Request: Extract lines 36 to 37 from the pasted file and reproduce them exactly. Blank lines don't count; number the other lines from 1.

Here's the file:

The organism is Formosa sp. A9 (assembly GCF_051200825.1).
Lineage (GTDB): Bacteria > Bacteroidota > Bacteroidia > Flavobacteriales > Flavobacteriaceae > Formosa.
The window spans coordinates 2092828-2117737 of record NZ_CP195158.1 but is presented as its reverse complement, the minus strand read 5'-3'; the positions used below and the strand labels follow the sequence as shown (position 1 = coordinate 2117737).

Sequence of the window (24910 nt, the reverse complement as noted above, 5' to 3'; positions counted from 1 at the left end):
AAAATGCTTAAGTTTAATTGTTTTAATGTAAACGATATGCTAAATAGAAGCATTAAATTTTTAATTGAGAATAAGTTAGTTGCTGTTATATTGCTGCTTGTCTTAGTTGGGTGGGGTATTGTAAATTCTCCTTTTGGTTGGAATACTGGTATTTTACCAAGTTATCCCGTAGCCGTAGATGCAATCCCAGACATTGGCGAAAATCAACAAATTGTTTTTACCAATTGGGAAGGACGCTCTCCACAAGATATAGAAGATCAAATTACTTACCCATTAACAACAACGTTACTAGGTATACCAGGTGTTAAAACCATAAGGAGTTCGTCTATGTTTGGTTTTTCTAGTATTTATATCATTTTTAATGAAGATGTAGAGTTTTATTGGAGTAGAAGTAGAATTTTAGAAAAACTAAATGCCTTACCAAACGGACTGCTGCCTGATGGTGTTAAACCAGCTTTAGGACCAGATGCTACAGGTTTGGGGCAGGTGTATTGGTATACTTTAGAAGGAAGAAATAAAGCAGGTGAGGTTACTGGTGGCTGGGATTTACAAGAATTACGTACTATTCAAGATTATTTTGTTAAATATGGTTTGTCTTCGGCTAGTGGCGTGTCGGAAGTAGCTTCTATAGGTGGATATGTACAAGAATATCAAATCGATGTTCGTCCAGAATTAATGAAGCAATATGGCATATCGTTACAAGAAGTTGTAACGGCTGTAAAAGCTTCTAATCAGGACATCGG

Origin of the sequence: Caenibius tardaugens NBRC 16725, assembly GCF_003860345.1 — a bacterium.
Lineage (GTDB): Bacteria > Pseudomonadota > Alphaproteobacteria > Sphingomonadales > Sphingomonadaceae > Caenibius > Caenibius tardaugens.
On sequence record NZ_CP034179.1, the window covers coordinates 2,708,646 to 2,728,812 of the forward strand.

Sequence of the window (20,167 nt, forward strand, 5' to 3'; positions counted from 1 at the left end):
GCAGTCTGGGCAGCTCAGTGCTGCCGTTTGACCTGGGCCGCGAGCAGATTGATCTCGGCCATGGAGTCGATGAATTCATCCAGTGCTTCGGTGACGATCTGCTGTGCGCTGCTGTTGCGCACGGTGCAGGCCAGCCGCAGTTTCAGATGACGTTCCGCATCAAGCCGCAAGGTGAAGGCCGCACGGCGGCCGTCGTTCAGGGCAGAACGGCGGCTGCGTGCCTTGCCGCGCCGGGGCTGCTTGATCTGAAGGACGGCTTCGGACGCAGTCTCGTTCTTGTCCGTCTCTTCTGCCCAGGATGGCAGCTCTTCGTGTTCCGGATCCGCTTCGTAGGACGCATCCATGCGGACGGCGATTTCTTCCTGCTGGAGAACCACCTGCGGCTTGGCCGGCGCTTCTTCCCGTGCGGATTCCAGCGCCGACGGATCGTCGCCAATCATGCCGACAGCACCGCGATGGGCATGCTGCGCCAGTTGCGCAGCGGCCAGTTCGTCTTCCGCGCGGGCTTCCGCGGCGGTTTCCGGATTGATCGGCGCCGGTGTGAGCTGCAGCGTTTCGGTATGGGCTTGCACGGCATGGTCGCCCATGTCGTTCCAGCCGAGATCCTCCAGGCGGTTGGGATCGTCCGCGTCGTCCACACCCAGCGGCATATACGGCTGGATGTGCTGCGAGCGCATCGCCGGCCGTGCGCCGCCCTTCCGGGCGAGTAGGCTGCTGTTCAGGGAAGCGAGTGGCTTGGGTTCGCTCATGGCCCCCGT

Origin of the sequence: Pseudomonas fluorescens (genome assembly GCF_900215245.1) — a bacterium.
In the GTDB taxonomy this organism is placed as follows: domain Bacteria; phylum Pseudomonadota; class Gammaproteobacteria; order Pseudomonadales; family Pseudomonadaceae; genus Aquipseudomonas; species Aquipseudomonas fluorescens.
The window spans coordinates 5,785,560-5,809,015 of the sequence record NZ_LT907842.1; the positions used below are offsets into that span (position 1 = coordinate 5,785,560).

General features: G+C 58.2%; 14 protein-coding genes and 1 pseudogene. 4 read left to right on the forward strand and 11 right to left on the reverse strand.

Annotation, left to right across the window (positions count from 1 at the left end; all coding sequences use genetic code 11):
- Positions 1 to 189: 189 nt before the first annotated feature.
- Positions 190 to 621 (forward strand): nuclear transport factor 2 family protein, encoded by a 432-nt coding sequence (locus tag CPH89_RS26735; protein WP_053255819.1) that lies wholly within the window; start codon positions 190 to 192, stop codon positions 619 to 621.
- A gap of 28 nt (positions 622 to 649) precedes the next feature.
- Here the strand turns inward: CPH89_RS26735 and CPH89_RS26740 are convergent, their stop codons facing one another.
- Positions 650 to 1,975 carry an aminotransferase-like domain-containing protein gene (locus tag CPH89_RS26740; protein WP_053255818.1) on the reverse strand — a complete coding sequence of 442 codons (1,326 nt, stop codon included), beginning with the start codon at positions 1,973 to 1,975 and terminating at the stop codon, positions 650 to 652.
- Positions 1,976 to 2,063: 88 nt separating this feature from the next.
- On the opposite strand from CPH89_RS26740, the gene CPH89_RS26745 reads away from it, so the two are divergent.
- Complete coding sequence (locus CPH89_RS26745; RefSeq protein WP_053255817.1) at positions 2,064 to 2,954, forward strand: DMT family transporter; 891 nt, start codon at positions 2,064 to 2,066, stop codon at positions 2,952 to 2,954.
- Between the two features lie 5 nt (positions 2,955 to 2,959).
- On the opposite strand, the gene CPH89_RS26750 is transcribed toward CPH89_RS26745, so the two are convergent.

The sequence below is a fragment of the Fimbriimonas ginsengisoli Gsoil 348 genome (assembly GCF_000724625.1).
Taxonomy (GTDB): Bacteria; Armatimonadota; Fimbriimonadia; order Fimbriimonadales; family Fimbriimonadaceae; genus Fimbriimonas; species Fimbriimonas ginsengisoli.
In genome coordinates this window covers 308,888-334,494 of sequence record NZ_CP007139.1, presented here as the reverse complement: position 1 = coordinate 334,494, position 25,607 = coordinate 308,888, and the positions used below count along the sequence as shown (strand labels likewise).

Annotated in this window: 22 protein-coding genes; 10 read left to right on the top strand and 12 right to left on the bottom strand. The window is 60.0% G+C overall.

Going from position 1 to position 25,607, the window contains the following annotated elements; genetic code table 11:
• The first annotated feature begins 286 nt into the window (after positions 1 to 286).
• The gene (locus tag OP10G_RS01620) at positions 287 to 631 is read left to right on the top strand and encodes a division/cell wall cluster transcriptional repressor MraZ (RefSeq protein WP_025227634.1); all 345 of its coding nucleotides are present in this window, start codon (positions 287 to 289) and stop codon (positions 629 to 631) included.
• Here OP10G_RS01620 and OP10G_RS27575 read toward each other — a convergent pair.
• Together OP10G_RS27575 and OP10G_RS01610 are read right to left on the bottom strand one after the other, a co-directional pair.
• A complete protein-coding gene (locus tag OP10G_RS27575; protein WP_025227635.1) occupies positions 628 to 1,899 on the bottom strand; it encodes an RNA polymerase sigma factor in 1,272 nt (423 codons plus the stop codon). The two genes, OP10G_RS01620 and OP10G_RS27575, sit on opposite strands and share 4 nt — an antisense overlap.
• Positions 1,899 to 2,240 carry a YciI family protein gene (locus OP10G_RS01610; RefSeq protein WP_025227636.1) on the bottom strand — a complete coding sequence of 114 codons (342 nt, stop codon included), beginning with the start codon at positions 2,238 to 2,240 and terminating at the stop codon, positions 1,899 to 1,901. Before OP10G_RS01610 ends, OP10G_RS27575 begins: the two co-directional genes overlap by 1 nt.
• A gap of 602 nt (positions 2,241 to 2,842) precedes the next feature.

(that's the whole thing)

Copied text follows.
• Positions 1,899 to 2,240 carry a YciI family protein gene (locus OP10G_RS01610; RefSeq protein WP_025227636.1) on the bottom strand — a complete coding sequence of 114 codons (342 nt, stop codon included), beginning with the start codon at positions 2,238 to 2,240 and terminating at the stop codon, positions 1,899 to 1,901. Before OP10G_RS01610 ends, OP10G_RS27575 begins: the two co-directional genes overlap by 1 nt.
• A gap of 602 nt (positions 2,241 to 2,842) precedes the next feature.